The final few minutes of the life of middle aged businessman Yong-ho are deeply unhappy ones – shouting and screaming he becomes increasingly more upset before finally throwing himself in front of a train yelling ‘I’m going back’. Peppermint Candy unfolds in a reverse chronological order as we step back to look at how Yong-ho’s personal experiences disturb him to the point of suicide…
Quite aptly released in Korea at the strike of midnight on 1st January 2000, Peppermint Candy struck a chord with audiences, managing to both win plenty of awards and to become a fairly unexpected box-office hit. It’s surprising because on first impressions Peppermint Candy – with it’s portrayal of a man haunted by some of his experiences of some of the major changes and movements in Koreas recent history – is not an easy ride. Opening with the suicide of its central protagonist – the 40 year old Yong-ho – Peppermint Candy unravels backwards over 20 years to key moments in his life. To reveal too much about this would be to do a disservice to the film, part of the interest is in where the film will lead next, but the two turbulent decades span Korea’s financial meltdown, a failed marriage, police brutality and a period of student riots (the Gwangju massacre is referenced).
The sophmore picture from director Lee Chang-dong, Peppermint Candy uses its segmented narrative to cleverly weave ideas and themes which are given increasingly significant meaning throughout – such as a phrase or an image representing a period of time, an idea or a person – and it is in this way that Peppermint Candy creates its most profound – and often cynical given the structure of the piece – moments. In creating this unwinding portryal of Yong-ho, Peppermint Candy does have its melodramatic touches, however they’re used sparingly and help to bridge the large time-scales that are covered as well as keeping the film accessible to a wider audience than who may otherwise be turned off by the subject matter.
There’s little time or energy spent on attempting to flesh out the supporting cast in Peppermint Candy – with the exception of a very few characters there’s a reliance on shorthand to represent the people in Yong-ho’s life, characters are broad strokes and barely introduced as there’s little time for too much development or depth. Peppermint Candy could be criticised for its failure to engage in more than the key moments in Yong-ho’s life, that we’re given little information to explain just who the people are that he shares his life with for anything but these key moments. This would seem to miss the point – Lee Chang-dong suggests that the defining moments of a mans life are often the small ones – largely unrecognisable at the time – but also those which he has little control over himself. This is the point made crystal clear in Peppermint Candy – Yong-ho has little choice in the life that he has led, a lack of options which see him thrown from one point in his life to the next. While this doesn’t prove to be the most fun experience, it is one that is made all the more exhilarating largely because of one thing – an amazing performance from Sol Kyung-gu.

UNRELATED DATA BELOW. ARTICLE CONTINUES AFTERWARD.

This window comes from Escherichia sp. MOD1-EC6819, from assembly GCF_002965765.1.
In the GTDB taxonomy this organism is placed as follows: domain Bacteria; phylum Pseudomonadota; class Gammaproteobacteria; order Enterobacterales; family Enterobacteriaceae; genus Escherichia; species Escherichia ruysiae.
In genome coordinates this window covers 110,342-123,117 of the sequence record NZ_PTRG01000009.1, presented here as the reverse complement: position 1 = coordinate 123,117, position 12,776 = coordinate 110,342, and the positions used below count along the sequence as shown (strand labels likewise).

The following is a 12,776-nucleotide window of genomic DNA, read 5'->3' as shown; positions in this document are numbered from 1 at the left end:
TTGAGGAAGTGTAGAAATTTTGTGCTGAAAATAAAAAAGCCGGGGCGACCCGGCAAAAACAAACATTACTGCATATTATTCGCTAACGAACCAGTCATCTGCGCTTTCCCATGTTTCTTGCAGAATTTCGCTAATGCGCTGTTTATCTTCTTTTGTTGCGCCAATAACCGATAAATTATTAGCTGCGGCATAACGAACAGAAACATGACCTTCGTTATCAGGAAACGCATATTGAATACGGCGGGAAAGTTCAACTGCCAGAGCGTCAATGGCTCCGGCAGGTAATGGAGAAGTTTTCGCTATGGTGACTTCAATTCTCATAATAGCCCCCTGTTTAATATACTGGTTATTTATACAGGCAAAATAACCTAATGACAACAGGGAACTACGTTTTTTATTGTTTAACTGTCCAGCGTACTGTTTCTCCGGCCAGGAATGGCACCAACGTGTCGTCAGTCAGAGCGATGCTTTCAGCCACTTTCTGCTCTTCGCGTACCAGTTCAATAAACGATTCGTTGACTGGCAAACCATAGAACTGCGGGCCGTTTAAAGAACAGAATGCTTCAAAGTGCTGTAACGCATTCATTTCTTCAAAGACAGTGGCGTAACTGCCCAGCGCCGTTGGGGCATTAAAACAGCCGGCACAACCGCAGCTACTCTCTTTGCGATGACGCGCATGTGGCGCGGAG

In an absolutely fearless performance Sol Kyung-gu takes Peppermint Candy‘s Yong-ho and manages to transform a well written, strongly directed drama into an intensly emotional journey. It’s a note-perfect performance that carries incredible range and for an actor to take a character across twenty years of his life and to never ring false, this is an incredible feat alone. Further than this though, Yong-ho is the anchor to the themes of the film – he’s certainly put through the wringer – but he still represents the everyman who is struggling with the world around him, one which moves with changing ideologies and turns of events that he barely seems to understand. Sol Kyung-gu never seems to disappoint as an actor, but Peppermint Candy along with Oasis (also directed by Lee Chang-dong) is up with his best.
Peppermint Candy is a devastating film – it’s pretty unrelentless in its portrayal of a man whose life and the world around him has led him to self destruction, yet it is a powerful examination of Korean history which both makes some pretty damning points but also serves as a warning to acknowledge some of the more unpleasant events which define us, otherwise we are allowing them to destroy us.
박하사탕 (Peppermint Candy)
Directed by Lee Chang-dong
Produced by Myeong Gye-nam, Makato Ueda
Written by Lee Chang-dong
Starring Sol Kyung-gu, Moon So-ri, Kim Yeo-jin, Park Se-bum, Such Jung
Peppermint Candy Image © East Film